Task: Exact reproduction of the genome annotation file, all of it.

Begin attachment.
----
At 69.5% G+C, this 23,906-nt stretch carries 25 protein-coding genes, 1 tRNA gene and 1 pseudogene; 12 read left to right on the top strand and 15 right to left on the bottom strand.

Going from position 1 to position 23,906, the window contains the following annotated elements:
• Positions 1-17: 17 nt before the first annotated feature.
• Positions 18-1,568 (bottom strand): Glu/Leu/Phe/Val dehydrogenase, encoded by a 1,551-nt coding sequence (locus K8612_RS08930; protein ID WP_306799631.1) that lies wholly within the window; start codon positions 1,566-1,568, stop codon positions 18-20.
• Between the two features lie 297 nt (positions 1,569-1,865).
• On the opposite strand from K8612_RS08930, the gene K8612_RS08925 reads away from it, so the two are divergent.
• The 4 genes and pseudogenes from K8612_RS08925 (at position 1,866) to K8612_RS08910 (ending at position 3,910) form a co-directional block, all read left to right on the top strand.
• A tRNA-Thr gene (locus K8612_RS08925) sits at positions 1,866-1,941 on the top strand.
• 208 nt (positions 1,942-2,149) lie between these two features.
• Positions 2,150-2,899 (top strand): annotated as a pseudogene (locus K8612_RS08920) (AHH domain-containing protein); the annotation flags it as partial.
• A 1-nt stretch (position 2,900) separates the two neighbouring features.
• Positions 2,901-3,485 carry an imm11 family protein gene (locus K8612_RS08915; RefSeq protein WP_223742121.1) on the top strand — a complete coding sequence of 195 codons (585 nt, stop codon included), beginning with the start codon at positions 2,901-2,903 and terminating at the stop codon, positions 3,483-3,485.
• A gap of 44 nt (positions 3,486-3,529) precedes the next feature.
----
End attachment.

At 69.5% G+C, this 23,906-nt stretch carries 25 protein-coding genes, 1 tRNA gene and 1 pseudogene; 12 read left to right on the top strand and 15 right to left on the bottom strand.

Going from position 1 to position 23,906, the window contains the following annotated elements:
• Positions 1-17: 17 nt before the first annotated feature.
• Positions 18-1,568 (bottom strand): Glu/Leu/Phe/Val dehydrogenase, encoded by a 1,551-nt coding sequence (locus K8612_RS08930; protein ID WP_306799631.1) that lies wholly within the window; start codon positions 1,566-1,568, stop codon positions 18-20.
• Between the two features lie 297 nt (positions 1,569-1,865).
• On the opposite strand from K8612_RS08930, the gene K8612_RS08925 reads away from it, so the two are divergent.
• The 4 genes and pseudogenes from K8612_RS08925 (at position 1,866) to K8612_RS08910 (ending at position 3,910) form a co-directional block, all read left to right on the top strand.
• A tRNA-Thr gene (locus K8612_RS08925) sits at positions 1,866-1,941 on the top strand.
• 208 nt (positions 1,942-2,149) lie between these two features.
• Positions 2,150-2,899 (top strand): annotated as a pseudogene (locus K8612_RS08920) (AHH domain-containing protein); the annotation flags it as partial.
• A 1-nt stretch (position 2,900) separates the two neighbouring features.
• Positions 2,901-3,485 carry an imm11 family protein gene (locus K8612_RS08915; RefSeq protein WP_223742121.1) on the top strand — a complete coding sequence of 195 codons (585 nt, stop codon included), beginning with the start codon at positions 2,901-2,903 and terminating at the stop codon, positions 3,483-3,485.
• A gap of 44 nt (positions 3,486-3,529) precedes the next feature.